Top 7 Reports of August 2012
As challenging as the unemployment rates are for college graduates, it’s much worse for young people with only a high school degree or uncompleted bachelor studies – two groups that have been hit especially hard by the recent recession. As this report from the Georgetown University Center on Education and the Workforce shows, they’ve lost jobs and lifetime earning power.
As the 2012 presidential candidates prepare their closing arguments to America’s middle class, they are courting a group that has endured a lost decade for economic well-being. Since 2000, the middle class has shrunk in size, fallen backward in income and wealth, and shed some—but by no means all—of its characteristic faith in the future. These stark assessments are based on findings from a new nationally representative Pew Research Center survey.
This paper from the Brookings Institution aims to identify specific problems facing metropolitan labor markets so that policymakers at all levels of government can find solutions that work. The analysis examines trends in the demand for educated labor and how a gap between education supply and demand is related to unemployment. It also attempts to distinguish between cyclical and structural effects, then illustrates how an education gap might affect both.
This month's Visualizing Health Policy from JAMA and The Kaiser Family Foundation takes a look at who is covered by Medicaid and the important role that Medicaid plays in the lives of many Americans, Medicaid's role under the Affordable Care Act, how growth in per capita Medicaid spending is slower than growth in private health care spending, how Medicaid improves access to needed health care, and which groups receive the majority of Medicaid spending.
Six western states—Arizona, California, Colorado, Nevada, New Mexico and Utah — are home to some of the best renewable electricity potential in the country. These states have consistently sunny skies for solar power, wind-blown plains and deserts for turbines, and underground heat perfect for geothermal energy. They also have strong potential for smaller-scale technologies like rooftop solar panels and energy efficiency improvements. This analysis from the Center for American Progress shows these states can house clean energy projects providing more than 34 gigawatts of solar, wind, and geothermal energy over the next two decades—enough development to stimulate more than $137 billion in investment in the renewable energy sector and create more than 209,000 direct jobs.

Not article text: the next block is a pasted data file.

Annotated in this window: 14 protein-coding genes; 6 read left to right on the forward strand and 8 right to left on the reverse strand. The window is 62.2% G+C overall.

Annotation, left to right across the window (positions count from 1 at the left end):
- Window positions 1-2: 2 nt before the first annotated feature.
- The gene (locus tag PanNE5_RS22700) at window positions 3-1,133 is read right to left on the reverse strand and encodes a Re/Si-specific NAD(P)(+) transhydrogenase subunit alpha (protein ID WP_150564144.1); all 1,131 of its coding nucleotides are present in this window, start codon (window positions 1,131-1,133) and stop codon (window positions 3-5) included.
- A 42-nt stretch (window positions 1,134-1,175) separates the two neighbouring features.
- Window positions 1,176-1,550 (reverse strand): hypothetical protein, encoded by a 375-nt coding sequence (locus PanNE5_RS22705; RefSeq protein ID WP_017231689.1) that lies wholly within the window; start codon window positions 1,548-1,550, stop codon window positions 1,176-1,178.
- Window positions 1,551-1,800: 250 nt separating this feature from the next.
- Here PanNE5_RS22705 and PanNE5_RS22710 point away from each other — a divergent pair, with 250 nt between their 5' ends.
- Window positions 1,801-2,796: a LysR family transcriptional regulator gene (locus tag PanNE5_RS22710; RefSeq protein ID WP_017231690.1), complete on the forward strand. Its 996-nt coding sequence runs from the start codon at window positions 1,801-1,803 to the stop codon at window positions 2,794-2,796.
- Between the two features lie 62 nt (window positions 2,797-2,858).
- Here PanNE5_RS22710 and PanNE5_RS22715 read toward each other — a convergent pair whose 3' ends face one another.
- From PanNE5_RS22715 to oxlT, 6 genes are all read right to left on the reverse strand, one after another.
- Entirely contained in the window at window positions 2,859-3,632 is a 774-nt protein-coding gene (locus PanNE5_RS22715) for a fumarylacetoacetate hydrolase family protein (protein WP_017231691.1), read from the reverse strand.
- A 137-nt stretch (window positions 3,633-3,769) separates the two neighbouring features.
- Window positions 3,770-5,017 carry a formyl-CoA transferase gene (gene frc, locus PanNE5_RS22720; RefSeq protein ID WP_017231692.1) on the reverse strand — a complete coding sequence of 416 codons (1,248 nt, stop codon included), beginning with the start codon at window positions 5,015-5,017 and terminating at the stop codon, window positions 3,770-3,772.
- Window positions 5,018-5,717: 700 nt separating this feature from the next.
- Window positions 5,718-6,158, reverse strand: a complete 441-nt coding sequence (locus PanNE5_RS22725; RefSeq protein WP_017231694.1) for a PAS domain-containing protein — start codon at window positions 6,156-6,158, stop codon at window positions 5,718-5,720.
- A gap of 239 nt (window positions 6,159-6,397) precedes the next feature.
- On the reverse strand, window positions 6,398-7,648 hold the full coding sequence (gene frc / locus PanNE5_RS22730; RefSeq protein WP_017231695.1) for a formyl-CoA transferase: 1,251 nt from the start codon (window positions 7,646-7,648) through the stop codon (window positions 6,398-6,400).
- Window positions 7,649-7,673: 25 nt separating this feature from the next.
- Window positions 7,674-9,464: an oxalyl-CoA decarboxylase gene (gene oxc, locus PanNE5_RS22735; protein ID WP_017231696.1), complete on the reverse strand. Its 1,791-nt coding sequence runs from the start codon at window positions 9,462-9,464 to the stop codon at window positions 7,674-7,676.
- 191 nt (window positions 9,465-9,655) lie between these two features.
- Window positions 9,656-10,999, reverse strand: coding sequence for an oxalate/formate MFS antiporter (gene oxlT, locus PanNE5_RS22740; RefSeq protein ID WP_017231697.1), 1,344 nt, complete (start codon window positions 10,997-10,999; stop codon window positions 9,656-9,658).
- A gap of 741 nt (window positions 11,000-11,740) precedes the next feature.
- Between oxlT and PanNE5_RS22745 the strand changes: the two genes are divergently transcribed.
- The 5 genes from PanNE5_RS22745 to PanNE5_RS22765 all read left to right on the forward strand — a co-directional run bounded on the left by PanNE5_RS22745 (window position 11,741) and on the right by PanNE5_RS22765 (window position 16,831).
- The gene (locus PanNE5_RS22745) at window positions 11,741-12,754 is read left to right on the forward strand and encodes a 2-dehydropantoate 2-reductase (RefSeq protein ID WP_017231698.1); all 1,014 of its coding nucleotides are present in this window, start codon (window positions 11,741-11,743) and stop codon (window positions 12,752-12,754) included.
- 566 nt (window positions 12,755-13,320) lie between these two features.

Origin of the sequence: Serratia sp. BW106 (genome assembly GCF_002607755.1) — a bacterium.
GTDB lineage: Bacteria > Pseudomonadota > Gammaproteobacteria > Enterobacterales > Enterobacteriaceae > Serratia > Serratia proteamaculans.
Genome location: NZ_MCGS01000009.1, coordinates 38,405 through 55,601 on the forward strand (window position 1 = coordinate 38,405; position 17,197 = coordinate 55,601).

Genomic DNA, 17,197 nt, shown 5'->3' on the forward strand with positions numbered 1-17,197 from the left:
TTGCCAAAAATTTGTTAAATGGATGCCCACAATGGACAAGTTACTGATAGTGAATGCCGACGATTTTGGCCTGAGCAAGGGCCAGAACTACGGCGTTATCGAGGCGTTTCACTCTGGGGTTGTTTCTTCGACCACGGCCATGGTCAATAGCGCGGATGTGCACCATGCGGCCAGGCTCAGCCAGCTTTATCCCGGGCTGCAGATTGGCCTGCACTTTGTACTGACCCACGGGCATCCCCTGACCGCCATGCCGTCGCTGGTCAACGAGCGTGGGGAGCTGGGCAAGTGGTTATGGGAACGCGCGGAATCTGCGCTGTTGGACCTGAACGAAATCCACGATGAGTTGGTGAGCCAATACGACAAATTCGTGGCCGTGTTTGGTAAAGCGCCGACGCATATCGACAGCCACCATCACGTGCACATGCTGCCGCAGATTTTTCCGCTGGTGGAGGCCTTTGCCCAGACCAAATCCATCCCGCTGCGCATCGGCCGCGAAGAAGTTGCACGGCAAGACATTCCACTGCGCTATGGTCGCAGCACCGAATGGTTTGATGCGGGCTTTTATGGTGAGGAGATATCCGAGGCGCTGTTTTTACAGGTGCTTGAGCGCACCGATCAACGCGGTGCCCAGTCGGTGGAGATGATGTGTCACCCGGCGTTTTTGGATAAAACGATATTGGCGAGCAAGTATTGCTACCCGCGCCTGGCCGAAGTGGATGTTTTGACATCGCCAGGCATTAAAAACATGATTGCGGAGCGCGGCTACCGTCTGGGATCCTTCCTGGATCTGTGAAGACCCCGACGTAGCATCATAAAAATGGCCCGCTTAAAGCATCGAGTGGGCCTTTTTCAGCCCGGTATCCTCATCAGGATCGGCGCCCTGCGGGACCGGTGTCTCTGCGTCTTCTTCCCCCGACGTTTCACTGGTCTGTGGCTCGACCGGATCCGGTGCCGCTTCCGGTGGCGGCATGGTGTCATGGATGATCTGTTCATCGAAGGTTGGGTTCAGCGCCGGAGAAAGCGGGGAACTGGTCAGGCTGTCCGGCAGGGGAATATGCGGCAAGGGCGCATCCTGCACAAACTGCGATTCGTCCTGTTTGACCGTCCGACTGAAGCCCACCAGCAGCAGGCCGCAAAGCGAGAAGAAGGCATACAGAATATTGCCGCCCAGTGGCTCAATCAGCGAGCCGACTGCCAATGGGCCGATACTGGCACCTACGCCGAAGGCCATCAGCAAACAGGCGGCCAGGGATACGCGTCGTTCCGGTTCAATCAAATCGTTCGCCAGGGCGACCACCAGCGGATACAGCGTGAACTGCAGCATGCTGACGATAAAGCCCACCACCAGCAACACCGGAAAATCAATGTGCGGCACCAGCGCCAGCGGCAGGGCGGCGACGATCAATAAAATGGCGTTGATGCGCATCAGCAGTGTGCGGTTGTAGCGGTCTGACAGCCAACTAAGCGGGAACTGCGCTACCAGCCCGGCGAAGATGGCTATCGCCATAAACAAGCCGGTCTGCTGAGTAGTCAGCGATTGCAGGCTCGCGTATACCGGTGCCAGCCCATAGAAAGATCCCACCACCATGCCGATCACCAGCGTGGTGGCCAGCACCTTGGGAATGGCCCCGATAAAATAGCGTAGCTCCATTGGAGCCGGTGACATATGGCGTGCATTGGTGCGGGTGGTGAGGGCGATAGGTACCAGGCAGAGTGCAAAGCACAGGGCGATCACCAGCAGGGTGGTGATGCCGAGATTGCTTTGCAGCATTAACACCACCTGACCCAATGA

Our Changing Climate 2012: Vulnerability & Adaptation to the Increasing Risks from Climate Change in California
The California Institute for Energy and the Environment's assessment of California’s vulnerability to climate change finds, among other disturbing trends, that the state electricity system is under greater threat than once thought, the Sacramento-San Joaquin Delta is sinking, coastal seas are rising and native freshwater fish are facing new existential challenges.
The latest survey by the Public Policy Institute of California finds that 7 in 10 Californians favor the state law to reduce emissions to 1990 levels and that 57 percent of state residents are unaware of the state’s new cap and trade system, which is designed to slow the speed of climate change.